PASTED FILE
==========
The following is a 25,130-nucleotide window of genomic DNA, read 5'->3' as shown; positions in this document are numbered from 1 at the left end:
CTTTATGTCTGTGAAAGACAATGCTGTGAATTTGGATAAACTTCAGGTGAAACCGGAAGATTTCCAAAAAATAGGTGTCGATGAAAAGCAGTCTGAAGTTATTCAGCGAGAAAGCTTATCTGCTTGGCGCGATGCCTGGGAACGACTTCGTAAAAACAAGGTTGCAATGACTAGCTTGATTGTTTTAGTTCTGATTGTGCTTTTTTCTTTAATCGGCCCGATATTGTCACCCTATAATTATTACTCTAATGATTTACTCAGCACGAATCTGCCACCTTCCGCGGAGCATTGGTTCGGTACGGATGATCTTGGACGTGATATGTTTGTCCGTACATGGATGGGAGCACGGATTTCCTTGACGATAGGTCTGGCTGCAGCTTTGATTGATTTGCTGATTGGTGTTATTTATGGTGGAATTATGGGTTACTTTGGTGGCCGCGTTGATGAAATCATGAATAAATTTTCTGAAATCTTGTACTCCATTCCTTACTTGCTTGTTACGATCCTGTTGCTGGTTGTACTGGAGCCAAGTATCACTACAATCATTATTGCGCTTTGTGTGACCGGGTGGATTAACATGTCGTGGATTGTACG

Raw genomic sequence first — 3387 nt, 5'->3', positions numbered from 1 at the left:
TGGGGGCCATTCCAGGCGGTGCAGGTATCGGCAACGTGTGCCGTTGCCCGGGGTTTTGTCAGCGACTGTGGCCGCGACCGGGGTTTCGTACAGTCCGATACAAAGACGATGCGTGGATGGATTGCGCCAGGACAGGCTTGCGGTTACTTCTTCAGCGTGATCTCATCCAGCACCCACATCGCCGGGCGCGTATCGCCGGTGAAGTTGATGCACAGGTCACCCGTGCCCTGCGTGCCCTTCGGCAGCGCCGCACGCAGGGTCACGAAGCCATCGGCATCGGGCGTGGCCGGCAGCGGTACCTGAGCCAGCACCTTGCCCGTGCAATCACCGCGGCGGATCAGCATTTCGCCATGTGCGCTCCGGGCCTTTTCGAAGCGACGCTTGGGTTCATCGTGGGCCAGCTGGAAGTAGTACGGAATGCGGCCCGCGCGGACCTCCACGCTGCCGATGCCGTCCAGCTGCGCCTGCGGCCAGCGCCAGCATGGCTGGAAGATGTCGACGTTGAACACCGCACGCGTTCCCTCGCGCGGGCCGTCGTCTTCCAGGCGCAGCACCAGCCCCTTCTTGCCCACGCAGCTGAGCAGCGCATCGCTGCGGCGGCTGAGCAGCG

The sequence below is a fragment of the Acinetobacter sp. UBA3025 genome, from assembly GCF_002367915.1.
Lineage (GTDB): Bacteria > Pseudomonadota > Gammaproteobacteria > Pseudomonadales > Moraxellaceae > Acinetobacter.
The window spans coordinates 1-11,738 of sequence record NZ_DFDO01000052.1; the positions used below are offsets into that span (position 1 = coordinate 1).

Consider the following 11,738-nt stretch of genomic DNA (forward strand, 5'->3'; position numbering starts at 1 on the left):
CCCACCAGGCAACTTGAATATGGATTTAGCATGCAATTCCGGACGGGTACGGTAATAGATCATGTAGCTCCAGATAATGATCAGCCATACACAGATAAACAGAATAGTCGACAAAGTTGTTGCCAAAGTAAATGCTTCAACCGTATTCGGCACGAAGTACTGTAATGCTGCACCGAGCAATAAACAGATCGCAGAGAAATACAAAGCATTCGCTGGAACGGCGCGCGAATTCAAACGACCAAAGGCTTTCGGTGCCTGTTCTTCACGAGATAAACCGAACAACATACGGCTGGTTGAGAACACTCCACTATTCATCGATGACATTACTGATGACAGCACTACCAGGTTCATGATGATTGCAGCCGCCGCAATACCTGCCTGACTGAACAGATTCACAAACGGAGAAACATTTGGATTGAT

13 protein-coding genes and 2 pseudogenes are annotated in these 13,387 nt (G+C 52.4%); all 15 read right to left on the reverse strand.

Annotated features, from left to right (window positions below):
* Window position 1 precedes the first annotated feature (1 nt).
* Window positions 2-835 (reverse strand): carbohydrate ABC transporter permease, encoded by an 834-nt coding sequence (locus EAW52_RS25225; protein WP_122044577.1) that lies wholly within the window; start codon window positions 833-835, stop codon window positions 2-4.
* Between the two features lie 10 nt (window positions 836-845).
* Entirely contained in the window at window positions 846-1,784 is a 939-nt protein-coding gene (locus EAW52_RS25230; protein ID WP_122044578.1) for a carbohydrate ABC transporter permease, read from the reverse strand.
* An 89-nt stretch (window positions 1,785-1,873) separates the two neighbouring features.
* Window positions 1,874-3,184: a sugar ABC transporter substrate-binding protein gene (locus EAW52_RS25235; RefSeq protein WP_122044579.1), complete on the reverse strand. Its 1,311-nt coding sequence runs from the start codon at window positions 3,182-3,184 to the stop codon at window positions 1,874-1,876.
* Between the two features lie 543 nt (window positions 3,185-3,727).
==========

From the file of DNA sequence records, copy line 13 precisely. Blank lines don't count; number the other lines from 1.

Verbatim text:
* Window positions 2-835 (reverse strand): carbohydrate ABC transporter permease, encoded by an 834-nt coding sequence (locus EAW52_RS25225; protein WP_122044577.1) that lies wholly within the window; start codon window positions 833-835, stop codon window positions 2-4.